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Alimentation Couche-Tard confirmed Tuesday that it is proposing the largest acquisition in the company’s history with a US$5.8-billion bid for Australia’s largest retail fuel and convenience chain.

Graham Hughes/The Canadian Press

Alimentation Couche-Tard Inc. will continue to focus on expanding its U.S. footprint despite proposing an acquisition in Australia it hopes will be a springboard for expansion in Asia Pacific, the convenience-store operator’s chief executive said Wednesday.

Brian Hannasch told analysts that the company remains focused on consolidating the large U.S. market despite seeking opportunities in a new global geography.

“Despite our size, it’s a massive market, a healthy economy, healthy consumers, and it’s probably the market where we can achieve the greatest synergies,” he said during a conference call.

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Mr. Hannasch said Asia Pacific is where more of the GDP growth over the next two decades is going to come for.

“So really, for the last three or four years, we’ve looked pretty hard in that market. And you all saw the press release about our offer to Caltex in Australia, which we think is very consistent with the strategy.”

Australia and New Zealand are stable, promising markets that resemble North America and Europe, he said.

“We see Caltex as a potential springboard to expand our presence in Asia Pacific should the Caltex Board choose to engage with us on a proposal.”

The retailer confirmed Tuesday that it is proposing the largest acquisition in the company’s history with a US$5.8-billion bid for Australia’s largest retail fuel and convenience chain.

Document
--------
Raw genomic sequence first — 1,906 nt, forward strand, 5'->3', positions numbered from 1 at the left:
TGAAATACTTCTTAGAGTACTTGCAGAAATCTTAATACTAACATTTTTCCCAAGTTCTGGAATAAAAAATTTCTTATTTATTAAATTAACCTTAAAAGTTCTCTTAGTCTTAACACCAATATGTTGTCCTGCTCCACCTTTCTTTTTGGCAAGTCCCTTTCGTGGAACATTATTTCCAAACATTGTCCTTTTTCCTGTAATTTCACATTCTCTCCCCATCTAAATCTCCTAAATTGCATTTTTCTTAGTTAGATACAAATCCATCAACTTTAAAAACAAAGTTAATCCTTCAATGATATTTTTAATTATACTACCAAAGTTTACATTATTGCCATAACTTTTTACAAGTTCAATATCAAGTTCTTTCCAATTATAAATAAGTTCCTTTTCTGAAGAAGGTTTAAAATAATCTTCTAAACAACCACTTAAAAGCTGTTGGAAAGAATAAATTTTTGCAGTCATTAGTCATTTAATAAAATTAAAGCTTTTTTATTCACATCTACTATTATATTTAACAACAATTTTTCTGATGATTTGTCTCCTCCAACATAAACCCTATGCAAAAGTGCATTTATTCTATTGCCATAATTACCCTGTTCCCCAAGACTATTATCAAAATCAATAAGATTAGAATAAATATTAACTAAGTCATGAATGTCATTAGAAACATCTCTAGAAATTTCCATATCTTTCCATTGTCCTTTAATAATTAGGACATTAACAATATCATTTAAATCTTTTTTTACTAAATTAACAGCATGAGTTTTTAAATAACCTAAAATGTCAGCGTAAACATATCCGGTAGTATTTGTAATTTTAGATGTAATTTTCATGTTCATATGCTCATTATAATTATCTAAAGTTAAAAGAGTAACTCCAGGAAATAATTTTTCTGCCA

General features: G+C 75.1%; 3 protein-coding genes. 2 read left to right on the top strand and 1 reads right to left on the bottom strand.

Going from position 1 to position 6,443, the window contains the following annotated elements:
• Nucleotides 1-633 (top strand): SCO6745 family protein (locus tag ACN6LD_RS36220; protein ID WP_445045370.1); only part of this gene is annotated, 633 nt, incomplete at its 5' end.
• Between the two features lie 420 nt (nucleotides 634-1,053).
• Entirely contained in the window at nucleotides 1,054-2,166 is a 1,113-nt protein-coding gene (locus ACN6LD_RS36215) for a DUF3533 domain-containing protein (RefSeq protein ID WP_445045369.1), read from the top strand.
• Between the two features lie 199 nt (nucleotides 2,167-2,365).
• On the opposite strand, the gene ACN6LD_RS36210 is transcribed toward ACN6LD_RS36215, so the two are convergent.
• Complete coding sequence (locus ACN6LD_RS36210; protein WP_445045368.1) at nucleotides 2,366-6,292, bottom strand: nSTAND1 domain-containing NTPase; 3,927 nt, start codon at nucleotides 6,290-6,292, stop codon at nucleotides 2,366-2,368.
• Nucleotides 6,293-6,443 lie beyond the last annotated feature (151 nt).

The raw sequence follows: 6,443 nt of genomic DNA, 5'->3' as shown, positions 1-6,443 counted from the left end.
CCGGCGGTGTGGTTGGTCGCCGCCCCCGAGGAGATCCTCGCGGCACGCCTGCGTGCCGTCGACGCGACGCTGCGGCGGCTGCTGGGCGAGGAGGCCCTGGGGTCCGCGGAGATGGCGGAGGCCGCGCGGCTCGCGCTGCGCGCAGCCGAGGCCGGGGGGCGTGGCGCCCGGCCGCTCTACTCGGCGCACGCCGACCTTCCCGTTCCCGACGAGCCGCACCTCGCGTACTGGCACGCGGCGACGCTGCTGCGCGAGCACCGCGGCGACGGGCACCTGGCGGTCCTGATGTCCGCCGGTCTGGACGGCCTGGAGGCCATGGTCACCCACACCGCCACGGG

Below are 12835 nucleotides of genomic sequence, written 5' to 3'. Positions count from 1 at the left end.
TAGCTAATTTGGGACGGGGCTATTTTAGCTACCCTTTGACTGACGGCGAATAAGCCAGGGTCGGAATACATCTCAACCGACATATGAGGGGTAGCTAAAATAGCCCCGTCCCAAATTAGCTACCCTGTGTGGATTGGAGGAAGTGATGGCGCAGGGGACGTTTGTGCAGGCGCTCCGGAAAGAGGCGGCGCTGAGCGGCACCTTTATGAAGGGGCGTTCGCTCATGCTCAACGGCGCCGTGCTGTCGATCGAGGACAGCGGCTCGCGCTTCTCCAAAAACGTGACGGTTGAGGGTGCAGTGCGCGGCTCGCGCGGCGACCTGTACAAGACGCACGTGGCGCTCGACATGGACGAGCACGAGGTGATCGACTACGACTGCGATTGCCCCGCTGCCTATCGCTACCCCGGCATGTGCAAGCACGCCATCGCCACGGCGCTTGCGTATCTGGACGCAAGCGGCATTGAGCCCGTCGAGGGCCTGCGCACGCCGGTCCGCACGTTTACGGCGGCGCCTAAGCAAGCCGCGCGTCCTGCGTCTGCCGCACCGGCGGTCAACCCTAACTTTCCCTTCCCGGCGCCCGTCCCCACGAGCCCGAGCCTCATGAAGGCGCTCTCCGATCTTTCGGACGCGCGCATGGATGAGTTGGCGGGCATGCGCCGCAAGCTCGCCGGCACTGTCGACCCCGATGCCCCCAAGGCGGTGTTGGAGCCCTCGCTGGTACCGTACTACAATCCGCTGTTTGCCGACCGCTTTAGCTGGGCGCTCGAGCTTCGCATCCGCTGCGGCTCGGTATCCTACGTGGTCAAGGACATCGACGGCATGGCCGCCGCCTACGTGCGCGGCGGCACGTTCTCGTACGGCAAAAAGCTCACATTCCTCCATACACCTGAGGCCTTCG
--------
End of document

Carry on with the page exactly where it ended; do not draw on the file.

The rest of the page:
The unsolicited purchase offer for Sydney-based Caltex Australia Ltd. – its second this year – would allow the Quebec-based retailer to expand beyond North America and Europe as it aims to double the company’s size.

The proposal for AU$34.50 a share is for the redemption of all Caltex shares outstanding. Couche-Tard already owns about 2 per cent of Caltex shares.

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The proposal also includes the payment of certain dividends to shareholders at the time of the eventual takeover.

Caltex says Couche-Tard’s previous offer in October at AU$32 a share was rejected for being value too low.

Derek Dley of Canaccord Genuity Group Inc. said the Caltex acquisition was far from complete with talks in the preliminary phase.

He says he believes Couche-Tard is interested in purchasing Caltex’s entire business, which includes a refinery and wholesale fuel division, along with the company’s retail network. But he foresees it selling the non-retail network over time as the proposal multiple is on the higher end of deals that include a refinery.

“Therefore, while we believe Couche-Tard has a solid track record as an acquirer, we are not quite convinced on the strategic rationale of purchasing the entire asset at a high single-digit multiple,” he wrote in a report.

Keith Howlett of Desjardins Capital Markets says the offer has likely come to light because Caltex recently announced that it was planning to spin off a 49-per-cent interest in 250 retail sites into a REIT. In addition, Caltex shares have performed poorly and the current CEO has announced his plan to retire.

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Alimentation Couche-Tard said after markets closed on Tuesday that its net income surged by 21.5 per cent to US$579.4-million in its fiscal second quarter, up from US$477-million a year earlier.

Excluding one-time items, adjusted profit for the three months ended Oct. 13 was US$571-million or 51 cents per diluted share, compared with US$466-million or 41 US cents a share in the year prior. The retailer benefited from a 27.7-per-cent boost in U.S. fuel margins even though fuel revenue dipped nearly 8 per cent.

Revenue decreased to US$13.68-billion from US$14.7-billion in the second quarter of 2018, with merchandise revenue increasing 2.3 per cent to US$3.5-billion and network-fuel revenue decreasing 8.8 per cent to US$9.9-billion.

Merchandise same-store sales increased 3.2 per cent in the United States, 2.1 per cent in Canada and 3.3 per cent in Europe.

Couche-Tard was expected to earn 48 US cents a share in adjusted profits on US$14-million of revenue, according to financial markets data firm Refinitiv.

Its convenience-store network includes nearly 9,800 stores throughout North America and 2,700 in Europe. It employs almost 133,000 people and has licensing agreements for about 2,250 stores operated under the Circle K banner in 16 other countries and territories.

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